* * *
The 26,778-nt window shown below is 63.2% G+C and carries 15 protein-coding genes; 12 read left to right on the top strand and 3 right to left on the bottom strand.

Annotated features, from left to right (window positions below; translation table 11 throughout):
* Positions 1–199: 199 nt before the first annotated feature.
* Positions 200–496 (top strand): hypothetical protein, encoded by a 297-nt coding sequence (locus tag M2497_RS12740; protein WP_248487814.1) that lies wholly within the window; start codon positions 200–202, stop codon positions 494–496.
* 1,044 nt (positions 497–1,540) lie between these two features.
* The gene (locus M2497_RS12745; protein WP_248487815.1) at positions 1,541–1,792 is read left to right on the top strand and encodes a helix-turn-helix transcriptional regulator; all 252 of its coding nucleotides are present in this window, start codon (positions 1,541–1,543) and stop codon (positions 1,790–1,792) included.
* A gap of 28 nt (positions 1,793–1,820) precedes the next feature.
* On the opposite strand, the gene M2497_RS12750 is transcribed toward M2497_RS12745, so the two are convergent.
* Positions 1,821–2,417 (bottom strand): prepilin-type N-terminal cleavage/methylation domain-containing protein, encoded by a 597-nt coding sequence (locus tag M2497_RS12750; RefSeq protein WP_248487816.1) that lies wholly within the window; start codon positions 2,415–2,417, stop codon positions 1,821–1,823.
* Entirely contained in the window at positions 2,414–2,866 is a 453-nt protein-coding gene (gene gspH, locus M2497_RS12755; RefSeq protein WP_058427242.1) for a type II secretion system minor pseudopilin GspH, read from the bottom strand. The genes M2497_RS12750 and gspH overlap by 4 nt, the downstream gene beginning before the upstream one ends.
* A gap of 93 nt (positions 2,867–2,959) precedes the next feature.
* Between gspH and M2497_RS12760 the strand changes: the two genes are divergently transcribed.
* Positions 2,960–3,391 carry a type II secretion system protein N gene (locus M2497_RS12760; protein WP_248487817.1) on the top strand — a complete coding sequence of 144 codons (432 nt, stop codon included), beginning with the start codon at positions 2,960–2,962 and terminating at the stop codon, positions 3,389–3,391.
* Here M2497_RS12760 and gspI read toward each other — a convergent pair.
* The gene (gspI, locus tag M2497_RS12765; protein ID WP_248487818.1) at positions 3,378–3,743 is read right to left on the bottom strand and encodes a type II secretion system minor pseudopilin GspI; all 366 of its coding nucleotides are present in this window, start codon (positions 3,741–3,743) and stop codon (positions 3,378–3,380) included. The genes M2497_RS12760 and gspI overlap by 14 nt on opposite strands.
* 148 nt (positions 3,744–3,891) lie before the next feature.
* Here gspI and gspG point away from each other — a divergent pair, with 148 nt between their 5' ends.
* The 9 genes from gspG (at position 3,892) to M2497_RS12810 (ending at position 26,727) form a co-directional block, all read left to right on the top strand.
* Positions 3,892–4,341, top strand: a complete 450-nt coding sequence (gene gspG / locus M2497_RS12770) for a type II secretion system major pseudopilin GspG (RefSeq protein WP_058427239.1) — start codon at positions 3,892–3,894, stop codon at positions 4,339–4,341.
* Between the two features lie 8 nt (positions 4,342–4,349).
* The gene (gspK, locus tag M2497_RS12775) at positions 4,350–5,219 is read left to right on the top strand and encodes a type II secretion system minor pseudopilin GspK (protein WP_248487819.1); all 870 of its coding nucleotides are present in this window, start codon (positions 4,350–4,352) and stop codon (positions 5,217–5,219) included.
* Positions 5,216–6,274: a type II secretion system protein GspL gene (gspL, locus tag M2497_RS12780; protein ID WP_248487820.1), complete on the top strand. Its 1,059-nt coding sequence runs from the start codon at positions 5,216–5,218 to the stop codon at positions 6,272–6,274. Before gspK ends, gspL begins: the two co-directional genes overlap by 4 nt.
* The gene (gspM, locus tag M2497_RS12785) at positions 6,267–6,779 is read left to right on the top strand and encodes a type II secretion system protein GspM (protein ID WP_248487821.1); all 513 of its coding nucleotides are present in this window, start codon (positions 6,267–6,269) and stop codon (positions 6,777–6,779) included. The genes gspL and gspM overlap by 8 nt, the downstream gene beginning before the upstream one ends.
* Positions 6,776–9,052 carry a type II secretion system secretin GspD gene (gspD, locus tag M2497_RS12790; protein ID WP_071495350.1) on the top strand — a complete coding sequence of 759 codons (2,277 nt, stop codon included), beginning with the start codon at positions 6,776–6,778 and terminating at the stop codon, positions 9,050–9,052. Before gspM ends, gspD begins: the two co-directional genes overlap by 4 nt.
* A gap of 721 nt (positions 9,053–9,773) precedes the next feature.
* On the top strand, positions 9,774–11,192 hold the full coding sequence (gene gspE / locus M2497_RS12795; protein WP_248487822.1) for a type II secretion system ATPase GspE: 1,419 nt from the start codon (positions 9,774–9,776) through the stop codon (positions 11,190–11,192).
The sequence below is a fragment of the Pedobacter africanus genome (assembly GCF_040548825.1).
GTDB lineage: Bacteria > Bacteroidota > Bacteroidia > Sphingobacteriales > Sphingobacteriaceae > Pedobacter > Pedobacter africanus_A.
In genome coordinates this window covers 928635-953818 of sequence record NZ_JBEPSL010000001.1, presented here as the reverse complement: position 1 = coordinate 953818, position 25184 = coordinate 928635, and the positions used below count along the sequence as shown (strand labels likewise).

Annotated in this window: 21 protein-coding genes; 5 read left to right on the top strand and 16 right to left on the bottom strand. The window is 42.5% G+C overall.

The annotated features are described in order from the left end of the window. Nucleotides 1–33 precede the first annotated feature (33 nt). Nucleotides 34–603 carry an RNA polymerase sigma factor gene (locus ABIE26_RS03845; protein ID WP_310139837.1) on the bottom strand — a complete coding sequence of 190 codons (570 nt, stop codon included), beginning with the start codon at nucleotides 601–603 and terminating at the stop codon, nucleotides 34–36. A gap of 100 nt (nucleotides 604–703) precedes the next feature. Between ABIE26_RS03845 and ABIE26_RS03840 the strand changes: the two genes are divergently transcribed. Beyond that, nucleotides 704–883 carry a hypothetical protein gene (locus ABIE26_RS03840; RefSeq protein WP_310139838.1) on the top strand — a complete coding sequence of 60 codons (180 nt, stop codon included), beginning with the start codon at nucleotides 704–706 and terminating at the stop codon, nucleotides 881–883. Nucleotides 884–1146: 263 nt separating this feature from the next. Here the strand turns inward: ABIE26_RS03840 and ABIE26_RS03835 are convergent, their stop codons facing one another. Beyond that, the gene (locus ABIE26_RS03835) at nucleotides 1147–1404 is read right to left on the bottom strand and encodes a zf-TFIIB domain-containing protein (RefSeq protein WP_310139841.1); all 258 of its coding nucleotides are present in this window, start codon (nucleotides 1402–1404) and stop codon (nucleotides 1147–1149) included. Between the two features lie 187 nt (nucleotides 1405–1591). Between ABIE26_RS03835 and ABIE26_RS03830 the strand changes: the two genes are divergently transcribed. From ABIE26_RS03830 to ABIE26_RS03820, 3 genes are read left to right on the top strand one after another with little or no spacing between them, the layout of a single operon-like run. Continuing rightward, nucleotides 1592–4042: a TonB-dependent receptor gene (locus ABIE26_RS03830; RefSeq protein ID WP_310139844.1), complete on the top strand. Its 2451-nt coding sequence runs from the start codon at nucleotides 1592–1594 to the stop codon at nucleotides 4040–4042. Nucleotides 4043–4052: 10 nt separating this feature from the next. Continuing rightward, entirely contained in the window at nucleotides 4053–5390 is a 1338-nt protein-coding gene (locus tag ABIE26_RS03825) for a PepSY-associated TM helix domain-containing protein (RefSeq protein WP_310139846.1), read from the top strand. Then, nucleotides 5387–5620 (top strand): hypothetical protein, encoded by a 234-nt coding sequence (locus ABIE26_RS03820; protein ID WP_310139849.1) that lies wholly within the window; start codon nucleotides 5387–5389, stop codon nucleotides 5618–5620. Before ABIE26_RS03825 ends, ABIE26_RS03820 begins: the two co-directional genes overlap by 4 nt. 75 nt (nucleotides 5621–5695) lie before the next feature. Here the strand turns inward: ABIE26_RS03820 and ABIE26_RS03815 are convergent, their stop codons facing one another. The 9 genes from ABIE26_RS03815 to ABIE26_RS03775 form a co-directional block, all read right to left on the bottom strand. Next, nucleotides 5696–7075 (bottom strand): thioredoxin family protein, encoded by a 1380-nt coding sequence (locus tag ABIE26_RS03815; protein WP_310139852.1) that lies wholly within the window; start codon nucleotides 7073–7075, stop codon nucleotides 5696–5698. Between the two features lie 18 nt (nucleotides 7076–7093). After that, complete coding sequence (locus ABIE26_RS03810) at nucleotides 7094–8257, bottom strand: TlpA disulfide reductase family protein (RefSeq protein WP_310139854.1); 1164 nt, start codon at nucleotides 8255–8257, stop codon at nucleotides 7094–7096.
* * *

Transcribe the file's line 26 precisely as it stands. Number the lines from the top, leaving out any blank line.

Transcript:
* On the top strand, positions 9,774–11,192 hold the full coding sequence (gene gspE / locus M2497_RS12795; protein WP_248487822.1) for a type II secretion system ATPase GspE: 1,419 nt from the start codon (positions 9,774–9,776) through the stop codon (positions 11,190–11,192).